198243 Diet quality indicators associated with early childhood caries prevalence in children ages 25 in the National Health and Nutrition Examination Survey (NHANES)

Monday, November 9, 2009

Nadine S. Braunstein, PhD, RD, LDN , Office of Collaborative Programs, Towson University, College of Health Professions, Towson, MD
Barbara E. Millen, DPH, RD, FADA , Graduate Programs in Medical Nutrition Sciences, Boston University School of Medicine, Boston, MA
Sibylle Kranz, PhD, RD , Purdue University, Indianapolis, IN
Elizabeth Krall Kaye, PhD, MPH , Health Policy and Health Services Research, Boston University Goldman School of Dental Medicine, Boston, MA
Carole A. Palmer, EdD, RD , Division of Nutrition and Oral Health Promotion, Tufts University School of Dental Medicine, Boston, MA
Martha E. Nunn, DDS, PhD , Health Policy and Health Services Research, Boston University Goldman School of Dental Medicine, Boston, MA
Background: Early childhood caries (ECC) is an insidious form of dental caries that strikes the primary dentition. Dental caries represents the most common chronic childhood disease, 5X > asthma and 7X> hay fever. Diet quality and eating behaviors contribute to early childhood caries prevalence. Consistencies in associations between multiple diet quality indicators and ECC have not been studied.

Objective: To examine consistencies between dietary quality indicators and ECC prevalence in children ages 2 to 5 years in the National Health and Nutrition Examination Survey (NHANES).

Methods: The Rao-Scott chi-squared test of independence was used to test for associations between ECC prevalence and diet in NHANES III [1988-1994] (n=4119) and NHANES 2001-2002 (n=801) adjusting for complex survey design for mean Food Pyramid Servings, Healthy Eating Index (HEI), Revised Child Diet Quality Index (RC-DQI) and eating behaviors (meal/snack frequency and soda and water consumption). Significance was established at p<0.05. SAS version 9.1.3, service pack 4 was used to perform the analyses.

Results: Diet quality scores, food servings, and eating behaviors that were significantly associated with ECC prevalence in both NHANES III and NHANES 2001-2002 indicated that children with ECC: (1) Consumed significantly greater Food Pyramid Servings of eggs, lean meat from meat, poultry, and fish and total vegetables (including starchy vegetables); significantly less whole grain, total fruit, other fruit and milk; (2) Had significantly lower HEI total, grain, fruit and cholesterol scores; (3) Had significantly lower RC-DQI whole grain and fruit scores; significantly higher excess juice score (indicating lower intake); and (4) ate fewer than 3 meals daily and drank soda compared to those without ECC.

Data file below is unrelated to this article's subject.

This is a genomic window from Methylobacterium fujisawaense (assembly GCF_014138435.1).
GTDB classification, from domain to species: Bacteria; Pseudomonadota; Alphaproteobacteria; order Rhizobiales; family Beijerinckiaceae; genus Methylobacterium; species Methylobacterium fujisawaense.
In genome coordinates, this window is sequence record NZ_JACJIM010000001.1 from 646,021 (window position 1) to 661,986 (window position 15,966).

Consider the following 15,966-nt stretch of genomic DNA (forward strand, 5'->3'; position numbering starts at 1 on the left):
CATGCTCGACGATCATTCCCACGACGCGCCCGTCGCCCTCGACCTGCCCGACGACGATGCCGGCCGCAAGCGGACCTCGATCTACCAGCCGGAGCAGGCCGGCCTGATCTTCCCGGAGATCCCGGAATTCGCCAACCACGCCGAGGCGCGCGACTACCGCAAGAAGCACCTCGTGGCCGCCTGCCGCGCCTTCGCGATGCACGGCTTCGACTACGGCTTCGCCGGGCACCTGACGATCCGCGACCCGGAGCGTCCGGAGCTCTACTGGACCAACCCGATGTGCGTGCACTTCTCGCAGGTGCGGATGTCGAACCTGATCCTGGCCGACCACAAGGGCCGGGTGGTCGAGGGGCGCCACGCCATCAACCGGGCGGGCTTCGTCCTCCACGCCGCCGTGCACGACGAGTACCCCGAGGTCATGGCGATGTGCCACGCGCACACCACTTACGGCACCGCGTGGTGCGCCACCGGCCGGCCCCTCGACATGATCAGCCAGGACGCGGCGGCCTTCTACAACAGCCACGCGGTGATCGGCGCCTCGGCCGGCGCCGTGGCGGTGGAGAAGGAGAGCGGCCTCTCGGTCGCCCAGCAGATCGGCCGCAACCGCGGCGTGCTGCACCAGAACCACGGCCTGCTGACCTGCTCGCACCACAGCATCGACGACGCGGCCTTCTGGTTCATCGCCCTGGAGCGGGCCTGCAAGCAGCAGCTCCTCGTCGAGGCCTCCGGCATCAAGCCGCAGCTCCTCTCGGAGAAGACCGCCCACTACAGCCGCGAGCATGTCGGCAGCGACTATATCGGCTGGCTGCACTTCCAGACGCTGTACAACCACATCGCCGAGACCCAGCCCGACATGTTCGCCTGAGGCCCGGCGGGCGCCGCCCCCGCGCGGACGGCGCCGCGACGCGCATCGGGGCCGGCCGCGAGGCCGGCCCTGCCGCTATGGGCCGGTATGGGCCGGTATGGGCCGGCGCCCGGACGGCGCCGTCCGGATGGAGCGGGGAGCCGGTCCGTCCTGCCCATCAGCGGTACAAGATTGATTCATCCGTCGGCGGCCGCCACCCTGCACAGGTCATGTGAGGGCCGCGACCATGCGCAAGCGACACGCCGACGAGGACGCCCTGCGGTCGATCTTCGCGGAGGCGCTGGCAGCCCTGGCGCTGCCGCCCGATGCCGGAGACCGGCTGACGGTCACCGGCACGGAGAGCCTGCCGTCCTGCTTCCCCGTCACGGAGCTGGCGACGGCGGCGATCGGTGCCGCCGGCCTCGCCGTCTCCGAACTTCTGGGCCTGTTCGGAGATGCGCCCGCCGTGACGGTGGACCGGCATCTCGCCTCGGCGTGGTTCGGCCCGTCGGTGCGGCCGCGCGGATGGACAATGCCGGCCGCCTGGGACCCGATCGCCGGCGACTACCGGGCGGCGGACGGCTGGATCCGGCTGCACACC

Conclusion: Specific diet components and poorer dietary quality indicators were consistently associated with a greater likelihood of ECC in young children in both NHANES III and NHANES 2001-2002. Nutrition, dental and medical professionals could reduce children's ECC risk by providing guidance to caregivers of young children to improve diet quality, especially promoting whole grains and fruit. This research identifies a need to develop a Diet Quality Index specific for early childhood caries prevention.

Learning Objectives:
Participants will identify foods and diet quality components associated with early childhood caries in both NHANES III (1988-1994) and NHANES 2001-2002.

Keywords: Dietary Assessment, Early Childhood Caries

Presenting author's disclosure statement:

Qualified on the content I am responsible for because: I completed this research as part of my PhD dissertation.
Any relevant financial relationships? No

I agree to comply with the American Public Health Association Conflict of Interest and Commercial Support Guidelines, and to disclose to the participants any off-label or experimental uses of a commercial product or service discussed in my presentation.

See more of: Maternal and Child Health
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